After her technical flats for her “Caraval” collection were complete, Tori jumped right into this same sequence of steps all over again with her second collection idea, based on the fantasy novel “The Raven Boys” by Maggie Stiefvater.
Instead of designing costumes for the characters this time, Tori plans to create streetwear her customer base could wear every day. She will then have to decide which collection to bring to life next semester.
“I'm really leaning toward my “Caraval” collection,” she said, “because this was the one that my heart was in the most.”
When the spring semester arrives, Tori will begin pattern making four designs from her collection by essentially creating a blueprint of her garments using a pattern as a template to cut out fabric that matches the required specifications to sew them.
“That way you can see how it's actually going to look out of a plain, unbleached fabric called muslin,” she said. “You drape it, pin it and cut it so you can make it look how you want it to be in your final fabric.”
Using math, Tori will make her patterns and transfer them onto paper. She will cut them out of muslin and edit as needed, over and over, until she can finally stitch together her mockups.
If Tori is happy with the sneak peeks of her final products in muslin, with a deep breath, she can focus her efforts on producing the real deal.
“That's when I can finally use my expensive fabric and add fancy trims and embellishments, which I've been waiting months and months to use because I bought it way too long ago,” Tori admitted, “After a long process, I can actually make my garments.”
Dedication on Display
What Tori is most excited about is seeing her collection in the light it was intended for: the spotlight. This will take place during the ADM Seniors Showcase Collections at the Techstyle 2024 Fashion Show in front of friends, families, and the Lubbock and Texas Tech communities.
Tori and her classmates can select their own models to wear their designs or choose from a lineup curated by an open call from the ADM program for models who fit the standard industry size.
“No one tells you as a fashion major how rewarding it is seeing the designs you've dedicated an entire year to on an actual person,” she said. “I can't wait to see them on a runway, moving and not just hanging in my closet.”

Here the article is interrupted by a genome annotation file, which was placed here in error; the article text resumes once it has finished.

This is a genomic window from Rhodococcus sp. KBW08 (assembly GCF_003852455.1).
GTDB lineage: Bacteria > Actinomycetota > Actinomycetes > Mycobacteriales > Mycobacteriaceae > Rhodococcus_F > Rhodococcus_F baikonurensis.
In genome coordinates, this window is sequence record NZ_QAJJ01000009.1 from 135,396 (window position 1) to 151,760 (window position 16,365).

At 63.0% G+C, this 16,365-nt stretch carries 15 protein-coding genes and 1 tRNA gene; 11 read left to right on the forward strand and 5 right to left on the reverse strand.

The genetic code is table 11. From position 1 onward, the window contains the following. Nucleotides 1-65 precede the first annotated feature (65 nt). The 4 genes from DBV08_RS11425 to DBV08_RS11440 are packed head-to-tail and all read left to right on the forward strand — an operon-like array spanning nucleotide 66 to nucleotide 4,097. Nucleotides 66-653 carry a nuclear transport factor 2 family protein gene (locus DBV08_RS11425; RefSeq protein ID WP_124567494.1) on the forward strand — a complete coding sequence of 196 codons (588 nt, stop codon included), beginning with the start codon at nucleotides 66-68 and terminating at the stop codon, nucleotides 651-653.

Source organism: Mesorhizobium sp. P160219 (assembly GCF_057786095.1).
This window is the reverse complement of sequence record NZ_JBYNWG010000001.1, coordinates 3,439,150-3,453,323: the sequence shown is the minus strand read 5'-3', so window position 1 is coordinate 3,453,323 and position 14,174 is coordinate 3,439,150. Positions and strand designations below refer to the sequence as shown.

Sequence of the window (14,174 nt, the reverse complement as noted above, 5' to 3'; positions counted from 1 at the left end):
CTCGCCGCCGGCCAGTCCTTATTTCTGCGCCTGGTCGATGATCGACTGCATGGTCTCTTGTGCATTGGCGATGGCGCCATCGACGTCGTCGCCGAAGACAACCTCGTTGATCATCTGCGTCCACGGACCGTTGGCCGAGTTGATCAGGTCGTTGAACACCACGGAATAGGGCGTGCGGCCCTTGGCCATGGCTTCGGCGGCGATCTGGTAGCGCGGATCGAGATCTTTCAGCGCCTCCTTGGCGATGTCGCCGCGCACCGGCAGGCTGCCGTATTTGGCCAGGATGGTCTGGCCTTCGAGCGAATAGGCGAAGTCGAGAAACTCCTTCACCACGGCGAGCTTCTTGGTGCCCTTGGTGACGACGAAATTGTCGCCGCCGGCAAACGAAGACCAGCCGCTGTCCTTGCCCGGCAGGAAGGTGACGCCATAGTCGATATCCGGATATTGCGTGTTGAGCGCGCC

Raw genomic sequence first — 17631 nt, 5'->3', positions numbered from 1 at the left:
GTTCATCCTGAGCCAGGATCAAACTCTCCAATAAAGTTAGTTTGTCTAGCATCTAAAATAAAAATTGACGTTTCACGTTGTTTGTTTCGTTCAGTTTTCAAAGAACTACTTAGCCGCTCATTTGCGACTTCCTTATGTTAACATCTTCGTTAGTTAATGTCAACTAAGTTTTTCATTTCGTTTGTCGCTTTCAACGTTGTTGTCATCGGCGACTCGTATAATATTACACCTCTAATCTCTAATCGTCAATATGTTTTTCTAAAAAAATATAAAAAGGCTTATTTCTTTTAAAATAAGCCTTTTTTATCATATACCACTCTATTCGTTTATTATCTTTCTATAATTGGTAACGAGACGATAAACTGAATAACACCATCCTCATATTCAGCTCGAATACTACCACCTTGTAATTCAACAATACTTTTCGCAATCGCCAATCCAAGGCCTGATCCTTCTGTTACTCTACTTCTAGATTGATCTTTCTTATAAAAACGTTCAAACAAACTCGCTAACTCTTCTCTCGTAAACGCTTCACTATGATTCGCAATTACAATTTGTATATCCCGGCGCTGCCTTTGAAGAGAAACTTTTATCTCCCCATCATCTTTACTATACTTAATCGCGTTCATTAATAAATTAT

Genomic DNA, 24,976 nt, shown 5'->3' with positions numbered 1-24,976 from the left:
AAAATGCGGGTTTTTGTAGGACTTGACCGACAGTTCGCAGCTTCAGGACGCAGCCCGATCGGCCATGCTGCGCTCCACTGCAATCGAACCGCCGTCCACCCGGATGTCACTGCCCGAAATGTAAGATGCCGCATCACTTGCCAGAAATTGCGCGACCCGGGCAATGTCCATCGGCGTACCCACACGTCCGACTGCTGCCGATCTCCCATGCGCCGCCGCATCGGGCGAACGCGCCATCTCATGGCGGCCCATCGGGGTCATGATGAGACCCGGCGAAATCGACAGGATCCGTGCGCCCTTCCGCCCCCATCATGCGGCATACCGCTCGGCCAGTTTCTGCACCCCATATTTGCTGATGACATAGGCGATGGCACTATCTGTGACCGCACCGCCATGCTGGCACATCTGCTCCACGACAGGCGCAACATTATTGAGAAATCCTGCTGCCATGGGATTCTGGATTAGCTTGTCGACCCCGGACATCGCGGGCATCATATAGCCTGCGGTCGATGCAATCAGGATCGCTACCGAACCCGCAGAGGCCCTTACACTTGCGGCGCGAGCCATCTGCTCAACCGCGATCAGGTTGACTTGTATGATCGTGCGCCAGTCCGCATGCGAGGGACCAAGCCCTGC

The other satisfying part of completing her senior collection is grouping each stage of the design process, from the mood board to the fashion show photos, into a physical portfolio. Beyond that, Tori said she and her classmates will also create a website that showcases their widespread talents by combining work examples from any of their four years on campus.
“It will very much set us up for going into the industry,” Tori said. “Potential employers can see just how much detail there is, the quality of the seams and fabric and all of the work that's gone into our designs.”
Tori may even send her “Caraval” designs to the author of the book, who frequently shares fan art on social media. Regardless, she has already received positive feedback on the collection.
“Tori works hard to always create the best product possible,” Rougeaux-Burnes said. “It has been wonderful to watch her create the characters in her mind and conceptualize what they may wear.”
With supportive faculty behind her, Tori is having the best senior year as she brings to life the pages of her favorite books and relishes her long-awaited break into the creative efforts behind theatric performances.
While she can't believe another Halloween has come and gone, Tori is confident these formative years will lead to plenty of other costume opportunities.
“I feel like my time at Texas Tech has honestly taught me everything I needed to learn,” she said. “Through all these resources and experiences, I feel like I can do anything now.”